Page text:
"Could the U.S. get an injunction to force U.S. Internet providers to block traffic to and from WikiLeaks such that people couldn't access the website?" Zwillinger said. "It's an irrelevant question. There would be thousands of paths to get to it. So it wouldn't really stop people from getting to the site. They would be pushing the legal envelope without any real benefit."
Legal questions aside, the encrypted file conjures visions of secret codebreakers hunched over their laptops, tearing open secret, protected files in seconds with a few keystrokes.
Reality is not that simple. It appears WikiLeaks used state-of-the-art software requiring a sophisticated electronic sequence of numbers, called a 256-bit key, to open them.
The main way to break such an encrypted file is by what's called a "brute force attack," which means trying every possible key, or password, said Herbert Lin, a senior computer science and cryptology expert at the National Research Council of the National Academy of Sciences.
Unlike a regular six- or eight-character password that most people use every day, a 256-bit key would equal a 40 to 50 character password, he said.
If it takes 0.1 nanosecond to test one possible key and you had 100 billion computers to test the possible number variations, "it would take this massive array of computers 10 to the 56th power seconds - the number 1, followed by 56 zeros" to plow through all the possibilities, said Lin.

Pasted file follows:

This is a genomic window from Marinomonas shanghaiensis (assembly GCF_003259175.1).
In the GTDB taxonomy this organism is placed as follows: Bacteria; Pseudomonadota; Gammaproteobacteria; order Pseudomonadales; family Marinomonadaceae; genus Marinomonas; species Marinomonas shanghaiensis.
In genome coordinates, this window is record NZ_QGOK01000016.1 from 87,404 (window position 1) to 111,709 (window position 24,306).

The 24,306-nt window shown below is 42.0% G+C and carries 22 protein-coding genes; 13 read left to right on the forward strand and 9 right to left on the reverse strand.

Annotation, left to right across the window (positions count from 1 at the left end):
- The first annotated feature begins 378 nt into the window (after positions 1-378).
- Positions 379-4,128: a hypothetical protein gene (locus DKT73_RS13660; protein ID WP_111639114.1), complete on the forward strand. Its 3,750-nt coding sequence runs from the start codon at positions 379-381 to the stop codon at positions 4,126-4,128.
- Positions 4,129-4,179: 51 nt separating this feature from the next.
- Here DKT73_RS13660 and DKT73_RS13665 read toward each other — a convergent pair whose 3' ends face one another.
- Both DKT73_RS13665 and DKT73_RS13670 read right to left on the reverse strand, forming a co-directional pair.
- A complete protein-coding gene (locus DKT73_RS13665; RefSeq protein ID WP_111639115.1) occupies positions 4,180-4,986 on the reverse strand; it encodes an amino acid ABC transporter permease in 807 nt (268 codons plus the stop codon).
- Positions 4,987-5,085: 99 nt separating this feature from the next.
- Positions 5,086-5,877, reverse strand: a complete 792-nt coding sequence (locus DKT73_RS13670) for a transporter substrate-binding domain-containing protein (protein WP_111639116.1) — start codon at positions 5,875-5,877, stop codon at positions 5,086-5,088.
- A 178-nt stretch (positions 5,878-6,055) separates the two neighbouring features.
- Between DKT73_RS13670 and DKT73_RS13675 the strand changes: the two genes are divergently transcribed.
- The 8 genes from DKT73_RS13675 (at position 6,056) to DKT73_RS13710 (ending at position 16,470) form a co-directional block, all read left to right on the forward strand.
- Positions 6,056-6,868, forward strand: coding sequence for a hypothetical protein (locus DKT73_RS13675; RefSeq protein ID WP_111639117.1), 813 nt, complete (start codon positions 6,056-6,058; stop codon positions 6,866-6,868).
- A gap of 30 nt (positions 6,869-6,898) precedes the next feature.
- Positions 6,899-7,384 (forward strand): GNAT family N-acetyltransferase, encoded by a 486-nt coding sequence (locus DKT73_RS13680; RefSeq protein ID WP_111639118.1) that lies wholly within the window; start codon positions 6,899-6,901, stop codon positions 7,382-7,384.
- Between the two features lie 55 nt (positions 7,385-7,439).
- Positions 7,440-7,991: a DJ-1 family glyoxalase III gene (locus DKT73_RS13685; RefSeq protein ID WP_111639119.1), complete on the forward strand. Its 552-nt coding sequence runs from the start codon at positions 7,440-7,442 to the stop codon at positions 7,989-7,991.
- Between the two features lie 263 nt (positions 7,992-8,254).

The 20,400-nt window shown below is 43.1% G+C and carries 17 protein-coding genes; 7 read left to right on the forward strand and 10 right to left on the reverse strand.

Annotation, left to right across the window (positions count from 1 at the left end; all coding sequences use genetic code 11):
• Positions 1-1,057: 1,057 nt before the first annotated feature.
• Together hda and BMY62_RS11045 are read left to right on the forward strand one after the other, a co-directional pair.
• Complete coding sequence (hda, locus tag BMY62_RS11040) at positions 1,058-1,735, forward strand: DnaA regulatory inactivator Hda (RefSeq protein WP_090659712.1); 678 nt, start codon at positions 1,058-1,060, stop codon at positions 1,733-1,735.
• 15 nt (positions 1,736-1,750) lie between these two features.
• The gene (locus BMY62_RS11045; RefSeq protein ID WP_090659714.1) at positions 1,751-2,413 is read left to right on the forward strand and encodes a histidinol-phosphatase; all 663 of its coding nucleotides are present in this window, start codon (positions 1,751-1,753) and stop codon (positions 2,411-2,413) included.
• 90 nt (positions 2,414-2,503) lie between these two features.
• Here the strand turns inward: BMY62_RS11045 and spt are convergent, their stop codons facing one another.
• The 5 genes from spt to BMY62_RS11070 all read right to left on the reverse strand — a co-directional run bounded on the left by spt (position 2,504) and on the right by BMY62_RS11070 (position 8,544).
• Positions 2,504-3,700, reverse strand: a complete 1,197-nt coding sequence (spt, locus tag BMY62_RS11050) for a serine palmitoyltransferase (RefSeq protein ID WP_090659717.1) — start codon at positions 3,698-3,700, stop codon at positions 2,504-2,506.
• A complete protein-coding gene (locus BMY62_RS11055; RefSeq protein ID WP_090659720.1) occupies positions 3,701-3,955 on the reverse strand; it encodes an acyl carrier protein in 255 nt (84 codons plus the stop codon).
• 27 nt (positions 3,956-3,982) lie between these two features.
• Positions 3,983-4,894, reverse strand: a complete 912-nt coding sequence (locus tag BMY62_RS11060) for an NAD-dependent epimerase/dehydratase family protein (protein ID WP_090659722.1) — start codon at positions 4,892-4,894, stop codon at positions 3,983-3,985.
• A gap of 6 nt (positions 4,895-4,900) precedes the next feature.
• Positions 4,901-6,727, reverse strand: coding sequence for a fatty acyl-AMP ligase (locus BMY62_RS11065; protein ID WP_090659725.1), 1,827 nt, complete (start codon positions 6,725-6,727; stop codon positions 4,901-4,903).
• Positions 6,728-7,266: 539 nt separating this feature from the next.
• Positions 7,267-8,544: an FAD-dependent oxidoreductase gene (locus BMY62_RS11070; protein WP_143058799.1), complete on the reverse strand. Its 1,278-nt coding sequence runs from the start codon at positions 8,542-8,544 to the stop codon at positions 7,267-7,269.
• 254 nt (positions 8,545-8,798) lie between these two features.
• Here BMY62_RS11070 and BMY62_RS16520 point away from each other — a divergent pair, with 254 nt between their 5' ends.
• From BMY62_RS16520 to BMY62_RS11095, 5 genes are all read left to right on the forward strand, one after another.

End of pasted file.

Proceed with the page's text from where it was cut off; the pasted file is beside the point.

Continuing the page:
How long is that?
"The age of the universe is 10 to the 17th power seconds," explained Lin. "We will wait a long time for the U.S. government or anyone else to decrypt that file by brute force."
Could the NSA, which is known for its supercomputing and massive electronic eavesdropping abilities abroad, crack such an impregnable code?
It depends on how much time and effort they want to put into it, said James Bamford, who has written two books on the NSA.
The NSA has the largest collection of supercomputers in the world. And officials have known for some time that WikiLeaks has classified files in its possession.
The agency, he speculated, has probably been looking for a vulnerability or gap in the code, or a backdoor into the commercial encryption program protecting the file.
At the more extreme end, the NSA, the Pentagon and other U.S. government agencies - including the newly created Cyber Command - have probably reviewed options for using a cyber attack against the website, which could disrupt networks, files, electricity, and so on.
"This is the kind of thing that they are geared for," said Bamford, "since this is the type of thing a terrorist organization might have - a website that has damaging information on it. They would want to break into it, see what's there and then try to destroy it."
The vast nature of the Internet, however, makes it essentially impossible to stop something, or take it down, once it has gone out over multiple servers.
In the end, U.S. officials will have to weigh whether a more aggressive response is worth the public outrage it would likely bring. Most experts predict that, despite the uproar, the government will probably do little other than bluster, and the documents will come out anyway.
"Once you start messing with the Internet, taking things down, and going to the maximum extent to hide everything from coming out, it doesn't necessarily serve your purpose," said Bamford. "It makes the story bigger than it would have been had the documents been released in the first place."
"If, in the end, the goal is to decrease the damage, you have to wonder whether pouring fuel on the fire is a reasonable solution," he said.